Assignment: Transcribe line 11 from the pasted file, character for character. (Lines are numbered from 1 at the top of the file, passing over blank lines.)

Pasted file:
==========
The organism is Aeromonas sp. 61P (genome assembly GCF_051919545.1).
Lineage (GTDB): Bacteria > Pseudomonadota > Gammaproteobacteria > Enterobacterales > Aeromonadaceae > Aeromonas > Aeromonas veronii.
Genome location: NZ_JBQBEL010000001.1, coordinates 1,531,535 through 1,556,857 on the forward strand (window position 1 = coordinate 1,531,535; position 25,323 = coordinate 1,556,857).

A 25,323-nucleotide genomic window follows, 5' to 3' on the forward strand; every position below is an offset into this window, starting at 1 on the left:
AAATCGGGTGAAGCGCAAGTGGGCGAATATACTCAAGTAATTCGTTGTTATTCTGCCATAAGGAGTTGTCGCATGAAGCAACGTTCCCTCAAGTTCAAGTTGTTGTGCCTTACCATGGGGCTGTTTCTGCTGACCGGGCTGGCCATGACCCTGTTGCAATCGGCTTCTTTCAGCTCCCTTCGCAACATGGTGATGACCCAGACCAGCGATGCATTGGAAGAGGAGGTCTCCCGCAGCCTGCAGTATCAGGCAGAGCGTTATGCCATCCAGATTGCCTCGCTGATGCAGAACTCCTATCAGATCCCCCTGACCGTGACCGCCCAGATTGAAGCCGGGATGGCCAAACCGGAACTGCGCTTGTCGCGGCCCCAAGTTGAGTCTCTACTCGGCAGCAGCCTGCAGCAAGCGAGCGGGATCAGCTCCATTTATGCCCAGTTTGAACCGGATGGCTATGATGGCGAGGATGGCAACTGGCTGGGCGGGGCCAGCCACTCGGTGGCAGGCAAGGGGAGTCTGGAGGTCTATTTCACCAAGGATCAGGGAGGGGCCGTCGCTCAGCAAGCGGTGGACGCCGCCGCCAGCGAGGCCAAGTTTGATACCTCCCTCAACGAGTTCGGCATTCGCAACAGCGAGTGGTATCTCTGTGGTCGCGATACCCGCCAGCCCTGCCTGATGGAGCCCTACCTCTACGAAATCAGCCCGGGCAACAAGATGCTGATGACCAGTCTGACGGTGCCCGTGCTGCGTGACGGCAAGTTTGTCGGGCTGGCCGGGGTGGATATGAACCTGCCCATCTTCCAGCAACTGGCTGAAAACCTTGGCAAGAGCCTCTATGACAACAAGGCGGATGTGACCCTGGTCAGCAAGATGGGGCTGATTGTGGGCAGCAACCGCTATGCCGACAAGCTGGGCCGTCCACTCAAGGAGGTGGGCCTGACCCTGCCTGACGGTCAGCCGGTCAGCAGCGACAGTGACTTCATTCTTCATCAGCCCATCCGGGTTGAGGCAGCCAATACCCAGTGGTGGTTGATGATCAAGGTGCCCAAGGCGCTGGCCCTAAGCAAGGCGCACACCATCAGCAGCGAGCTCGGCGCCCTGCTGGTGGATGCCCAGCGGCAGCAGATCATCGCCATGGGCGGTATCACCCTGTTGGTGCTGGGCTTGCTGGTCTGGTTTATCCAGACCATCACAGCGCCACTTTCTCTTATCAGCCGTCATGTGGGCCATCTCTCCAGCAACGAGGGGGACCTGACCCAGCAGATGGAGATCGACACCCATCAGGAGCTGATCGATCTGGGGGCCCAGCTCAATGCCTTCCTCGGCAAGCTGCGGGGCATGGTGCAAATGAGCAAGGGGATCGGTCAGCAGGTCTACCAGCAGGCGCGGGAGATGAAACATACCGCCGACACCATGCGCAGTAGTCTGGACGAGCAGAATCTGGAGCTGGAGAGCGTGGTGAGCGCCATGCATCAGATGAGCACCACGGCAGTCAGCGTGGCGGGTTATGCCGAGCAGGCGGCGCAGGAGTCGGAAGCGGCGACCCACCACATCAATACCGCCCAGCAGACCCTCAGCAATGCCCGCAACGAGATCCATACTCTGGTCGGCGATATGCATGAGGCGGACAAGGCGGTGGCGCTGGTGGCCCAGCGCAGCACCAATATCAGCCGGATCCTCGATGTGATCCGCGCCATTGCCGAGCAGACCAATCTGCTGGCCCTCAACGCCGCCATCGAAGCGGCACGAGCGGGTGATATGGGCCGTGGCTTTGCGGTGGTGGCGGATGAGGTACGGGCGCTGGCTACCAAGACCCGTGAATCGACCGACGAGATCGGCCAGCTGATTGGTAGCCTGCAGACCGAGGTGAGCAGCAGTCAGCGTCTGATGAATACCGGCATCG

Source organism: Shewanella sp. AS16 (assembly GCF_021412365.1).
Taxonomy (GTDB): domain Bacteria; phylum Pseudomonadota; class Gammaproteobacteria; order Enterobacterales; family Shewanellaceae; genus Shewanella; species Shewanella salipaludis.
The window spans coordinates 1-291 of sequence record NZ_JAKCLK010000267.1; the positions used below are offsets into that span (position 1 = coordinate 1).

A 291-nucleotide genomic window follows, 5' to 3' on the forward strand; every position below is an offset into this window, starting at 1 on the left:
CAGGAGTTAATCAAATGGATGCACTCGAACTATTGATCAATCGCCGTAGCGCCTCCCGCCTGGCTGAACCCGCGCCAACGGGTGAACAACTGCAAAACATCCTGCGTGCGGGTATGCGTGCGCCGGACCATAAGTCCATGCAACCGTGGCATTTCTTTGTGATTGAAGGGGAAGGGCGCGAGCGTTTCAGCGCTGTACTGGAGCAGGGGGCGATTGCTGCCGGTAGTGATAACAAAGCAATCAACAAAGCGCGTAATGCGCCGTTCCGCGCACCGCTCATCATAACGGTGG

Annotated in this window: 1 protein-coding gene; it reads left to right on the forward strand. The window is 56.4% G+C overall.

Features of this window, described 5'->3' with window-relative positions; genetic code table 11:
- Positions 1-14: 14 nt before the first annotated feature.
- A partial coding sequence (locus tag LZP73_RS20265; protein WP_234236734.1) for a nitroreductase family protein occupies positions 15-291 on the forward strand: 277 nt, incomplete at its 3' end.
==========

Annotated in this window: 1 protein-coding gene; it reads left to right on the forward strand. The window is 56.4% G+C overall.